India’s realty industry scrapes the sky

April 1st, 2008 - 10:39 am ICT by admin  

By Anuradha Shukla
A decade ago, Noida was little more than a scrubland just outside India’s national capital, New Delhi. Today, it is a booming township with unending concrete structures and is home to several multinationals. This metamorphosis of Noida in many ways symbolises India’s booming realty industry, estimated at $15 billion, and growing at a whopping 35 percent annually. “The real estate scene in India has undergone a sea change in the past four years,” said Venugopal N. Dhoot, president of the Associated Chambers of Commerce and Industry (Assocham), one of India’s three leading industry lobbies.

“Growing economy, greater integration with the global economy and increasing domestic and foreign investment are creating demand for residential, official and retail space to propelling the realty industry’s growth,” Dhoot told IANS.

That is apparent from the number of high-rise buildings dotting the skylines of Indian cities with more than a thousand developers busy with construction works across the country.

And, as Assocham says, this is just the tip of the proverbial iceberg, and pegs the foreign direct investment component in the domestic realty market at over $30 billion as against the total size of $102 billion over the next 10 years.

“Today there is demand for good quality housing with first-rate infrastructure, international standards and world class amenities. With disposable incomes rising and lifestyles changing, people are looking for class and comfort,” said Rohtash Goel, chairperson of Omaxe, a leading realty firm.

“Penthouses, villas, duplexes, luxury apartments, condominiums - India has all the facets of luxury housing on par with international standards. Seeing this demand, all players are clocking good sales.”

“Besides luxury apartments, the integrated township concept has also been ushered in, in a big way in India. Today there is hardly any big developer who is not engaged in the township project,” said Pradeep Jain, chairperson, Parsvnath Developers.

“These integrated townships boast of luxury residences with features like golf course, tennis academy, shopping complexes, 5-star hotels, medi-city, university, commercial complexes and IT Park and all the facets of luxury that one can think of,” he added.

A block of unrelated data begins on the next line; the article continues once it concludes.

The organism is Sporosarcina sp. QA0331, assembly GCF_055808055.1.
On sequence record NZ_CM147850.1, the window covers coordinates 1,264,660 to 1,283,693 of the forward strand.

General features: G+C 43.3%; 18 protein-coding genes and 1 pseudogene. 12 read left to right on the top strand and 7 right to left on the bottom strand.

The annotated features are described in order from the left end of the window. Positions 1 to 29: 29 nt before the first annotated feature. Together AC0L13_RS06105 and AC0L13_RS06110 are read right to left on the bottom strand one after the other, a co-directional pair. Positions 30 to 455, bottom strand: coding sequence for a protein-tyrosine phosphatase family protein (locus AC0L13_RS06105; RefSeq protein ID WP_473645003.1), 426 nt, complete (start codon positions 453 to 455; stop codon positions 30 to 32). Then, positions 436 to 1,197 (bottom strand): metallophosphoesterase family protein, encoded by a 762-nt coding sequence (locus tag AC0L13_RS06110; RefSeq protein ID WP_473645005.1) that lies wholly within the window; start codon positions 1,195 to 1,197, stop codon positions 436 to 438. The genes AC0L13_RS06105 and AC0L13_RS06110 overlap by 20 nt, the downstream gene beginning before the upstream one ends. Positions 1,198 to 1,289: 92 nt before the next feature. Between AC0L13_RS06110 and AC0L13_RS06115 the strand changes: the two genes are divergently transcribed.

For some players, the twin boom in the realty industry along with the upsurge in stock markets have taken their personal valuations to dizzy heights - as in the case of K.P. Singh, the chairperson of DLF, which has interests in and around the national capital, especially the boomtown of Gurgaon.

According to the latest issue of Forbes magazine, Singh is today ranked among 10 richest people in the world, from the 62nd position he enjoyed last year, with personal wealth tripling to an astounding $30 billion. In fact, he is also the world’s richest realty developer.

This apart, seven of India’s real estate biggies also found their place in the Forbes list of 54 Indian billionaires and with profits soaring in this industry, even leading global players are making a beeline for investing in this booming market.

Royal Indian Raj International, Blackstone Group, Goldman Sachs, Pegasus Realty, Citigroup Property Investors, Trinity Capital, Lee Kim Tah Holdings, Morgan Stanley and GE Commercial Finance are among those pumping billions of dollars into the Indian realty industry.

The largest US pension fund CalPERS, hedge fund Farallon Capital Management, US-based developer Tishman Speyer and non-resident Indians-promoted Trikona Capital have also established their presence in the Indian realty sector.